Learning Simulation & Serious Game Profile: Family Of Heroes According to Clark Aldrich, a passionate advocate for the potential for learning simulations and serious games, a learning simulation is “an experience designed to rigorously help users develop competence and conviction. A learning simulation is a combination of modeling elements, entertainment (or game) elements, and instructional (or pedagogical) elements. These can range from pure media (which do not involve any other humans), to experiences that use coaches, teammates, competitors, and communities.” TeachThought will have much more on simulations later this week–including an interview with Aldrich on simulations and what makes them tick. The goal is for this database to eventually become a fully searchable online tool. The first example, Family of Heroes, appears below. Profile: Family of Heroes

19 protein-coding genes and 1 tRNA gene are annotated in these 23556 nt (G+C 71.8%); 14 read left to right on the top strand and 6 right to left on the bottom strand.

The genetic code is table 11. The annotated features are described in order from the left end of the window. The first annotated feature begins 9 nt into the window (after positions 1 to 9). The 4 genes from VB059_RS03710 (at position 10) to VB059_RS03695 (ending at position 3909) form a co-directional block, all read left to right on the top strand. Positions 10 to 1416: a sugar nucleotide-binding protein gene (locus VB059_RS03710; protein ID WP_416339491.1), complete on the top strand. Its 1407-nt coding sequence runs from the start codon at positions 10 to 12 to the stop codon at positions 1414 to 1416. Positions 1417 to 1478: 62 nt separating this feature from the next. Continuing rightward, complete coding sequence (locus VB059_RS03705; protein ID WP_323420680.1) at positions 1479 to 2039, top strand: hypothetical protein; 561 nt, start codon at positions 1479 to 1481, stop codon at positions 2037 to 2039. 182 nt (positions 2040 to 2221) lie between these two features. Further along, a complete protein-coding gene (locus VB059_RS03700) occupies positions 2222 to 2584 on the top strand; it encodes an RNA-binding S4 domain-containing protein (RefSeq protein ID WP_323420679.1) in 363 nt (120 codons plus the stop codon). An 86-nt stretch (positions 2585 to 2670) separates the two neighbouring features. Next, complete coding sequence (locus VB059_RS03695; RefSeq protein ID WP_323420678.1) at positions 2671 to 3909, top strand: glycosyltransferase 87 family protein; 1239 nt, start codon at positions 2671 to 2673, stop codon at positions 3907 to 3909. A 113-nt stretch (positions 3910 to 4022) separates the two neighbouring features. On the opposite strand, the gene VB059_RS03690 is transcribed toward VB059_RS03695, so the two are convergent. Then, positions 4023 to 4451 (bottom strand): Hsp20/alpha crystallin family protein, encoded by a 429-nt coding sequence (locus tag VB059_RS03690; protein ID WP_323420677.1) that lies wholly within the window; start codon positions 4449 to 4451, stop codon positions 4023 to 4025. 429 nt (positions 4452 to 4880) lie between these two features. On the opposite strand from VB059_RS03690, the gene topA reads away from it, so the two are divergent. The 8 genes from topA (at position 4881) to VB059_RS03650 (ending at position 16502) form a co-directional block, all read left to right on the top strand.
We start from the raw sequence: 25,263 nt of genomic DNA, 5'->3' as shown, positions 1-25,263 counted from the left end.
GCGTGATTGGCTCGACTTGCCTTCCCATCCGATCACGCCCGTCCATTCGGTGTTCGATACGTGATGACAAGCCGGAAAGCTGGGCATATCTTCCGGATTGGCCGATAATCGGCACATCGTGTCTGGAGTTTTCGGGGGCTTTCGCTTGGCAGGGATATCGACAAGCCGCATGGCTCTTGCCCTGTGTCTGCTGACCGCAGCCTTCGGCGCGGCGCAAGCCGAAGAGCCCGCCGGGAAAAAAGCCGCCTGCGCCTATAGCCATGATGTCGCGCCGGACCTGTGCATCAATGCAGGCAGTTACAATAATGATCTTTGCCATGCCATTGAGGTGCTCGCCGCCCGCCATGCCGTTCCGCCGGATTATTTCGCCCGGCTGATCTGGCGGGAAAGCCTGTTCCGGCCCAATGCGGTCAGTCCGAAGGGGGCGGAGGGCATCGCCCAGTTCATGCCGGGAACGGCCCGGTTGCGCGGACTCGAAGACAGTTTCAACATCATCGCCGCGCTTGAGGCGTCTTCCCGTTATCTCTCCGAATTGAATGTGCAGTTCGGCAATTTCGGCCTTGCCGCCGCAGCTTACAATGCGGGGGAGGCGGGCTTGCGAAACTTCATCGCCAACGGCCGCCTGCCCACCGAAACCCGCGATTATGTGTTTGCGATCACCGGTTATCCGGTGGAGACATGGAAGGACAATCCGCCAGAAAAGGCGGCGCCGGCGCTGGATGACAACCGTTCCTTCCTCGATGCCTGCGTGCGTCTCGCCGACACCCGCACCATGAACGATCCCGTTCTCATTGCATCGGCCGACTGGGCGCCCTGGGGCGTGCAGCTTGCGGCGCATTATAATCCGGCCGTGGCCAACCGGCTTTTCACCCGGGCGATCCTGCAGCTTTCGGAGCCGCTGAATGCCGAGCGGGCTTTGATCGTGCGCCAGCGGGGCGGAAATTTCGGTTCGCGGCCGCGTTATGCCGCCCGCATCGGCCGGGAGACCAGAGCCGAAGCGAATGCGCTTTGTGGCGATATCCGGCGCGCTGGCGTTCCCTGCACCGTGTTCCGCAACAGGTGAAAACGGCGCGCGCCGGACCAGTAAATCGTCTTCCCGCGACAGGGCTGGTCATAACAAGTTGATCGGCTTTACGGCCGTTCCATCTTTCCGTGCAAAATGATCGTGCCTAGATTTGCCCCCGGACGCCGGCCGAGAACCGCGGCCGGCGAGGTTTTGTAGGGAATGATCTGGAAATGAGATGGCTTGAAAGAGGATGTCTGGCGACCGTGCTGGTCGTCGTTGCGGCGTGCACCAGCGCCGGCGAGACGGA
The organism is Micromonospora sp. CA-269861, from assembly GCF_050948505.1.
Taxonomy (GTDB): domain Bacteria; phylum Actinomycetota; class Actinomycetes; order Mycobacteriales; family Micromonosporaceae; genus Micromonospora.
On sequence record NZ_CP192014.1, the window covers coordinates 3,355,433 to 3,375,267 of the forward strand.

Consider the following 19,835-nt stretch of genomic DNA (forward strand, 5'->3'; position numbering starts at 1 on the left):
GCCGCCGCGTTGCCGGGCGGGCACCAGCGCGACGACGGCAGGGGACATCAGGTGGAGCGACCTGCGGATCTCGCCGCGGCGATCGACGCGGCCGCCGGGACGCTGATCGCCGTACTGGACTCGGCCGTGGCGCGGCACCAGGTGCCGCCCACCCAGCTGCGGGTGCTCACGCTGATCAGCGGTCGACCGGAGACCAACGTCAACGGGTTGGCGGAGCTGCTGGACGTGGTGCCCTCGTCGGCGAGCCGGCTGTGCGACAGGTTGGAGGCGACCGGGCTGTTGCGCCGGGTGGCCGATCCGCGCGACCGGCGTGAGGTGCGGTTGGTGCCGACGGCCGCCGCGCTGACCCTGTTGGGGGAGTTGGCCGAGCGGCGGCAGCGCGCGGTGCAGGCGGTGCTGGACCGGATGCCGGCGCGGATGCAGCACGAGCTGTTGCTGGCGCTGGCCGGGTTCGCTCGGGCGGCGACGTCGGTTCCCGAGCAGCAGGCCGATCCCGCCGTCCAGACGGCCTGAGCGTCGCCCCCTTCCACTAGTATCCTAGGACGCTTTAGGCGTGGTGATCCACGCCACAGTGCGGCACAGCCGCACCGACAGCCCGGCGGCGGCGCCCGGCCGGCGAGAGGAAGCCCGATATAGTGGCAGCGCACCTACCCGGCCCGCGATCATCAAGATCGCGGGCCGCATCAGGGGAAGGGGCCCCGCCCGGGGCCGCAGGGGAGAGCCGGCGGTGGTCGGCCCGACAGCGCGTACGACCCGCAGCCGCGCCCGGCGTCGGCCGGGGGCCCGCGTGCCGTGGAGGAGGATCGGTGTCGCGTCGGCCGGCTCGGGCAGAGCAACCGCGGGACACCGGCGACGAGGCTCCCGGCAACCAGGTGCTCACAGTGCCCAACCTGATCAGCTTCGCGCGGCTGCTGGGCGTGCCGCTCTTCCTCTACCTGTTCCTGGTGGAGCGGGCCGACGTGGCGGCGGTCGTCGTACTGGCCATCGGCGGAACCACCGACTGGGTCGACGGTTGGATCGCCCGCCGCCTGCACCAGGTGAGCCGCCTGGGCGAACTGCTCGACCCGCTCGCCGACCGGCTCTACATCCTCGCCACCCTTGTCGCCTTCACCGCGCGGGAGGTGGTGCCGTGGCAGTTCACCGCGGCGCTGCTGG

Oxford University Press Plans to Gamify Classic Books | For the Win Maybe your younger days were consumed by the fantasy worlds from your favorite books. With each new story, you looked forward to bonding with the characters, embarking on a new journey, and, with any luck, living happily ever after. Or perhaps reading when you were younger was a torturous affair that could only be done if the right bribe or incentive were in place. Whatever the case may be, the recent partnership between Oxford University Press and mobile and social web game developer SecretBuilders is an exciting one. Oxford University Press announced that the partnership supports the “50 Great Reads Before 15” initiative, which transforms classics like Macbeth and Alice in Wonderland into engaging and interactive experiences. So for those kids who always anticipate their next reading adventure, they will be able connect in a deeper way to some of their favorite characters.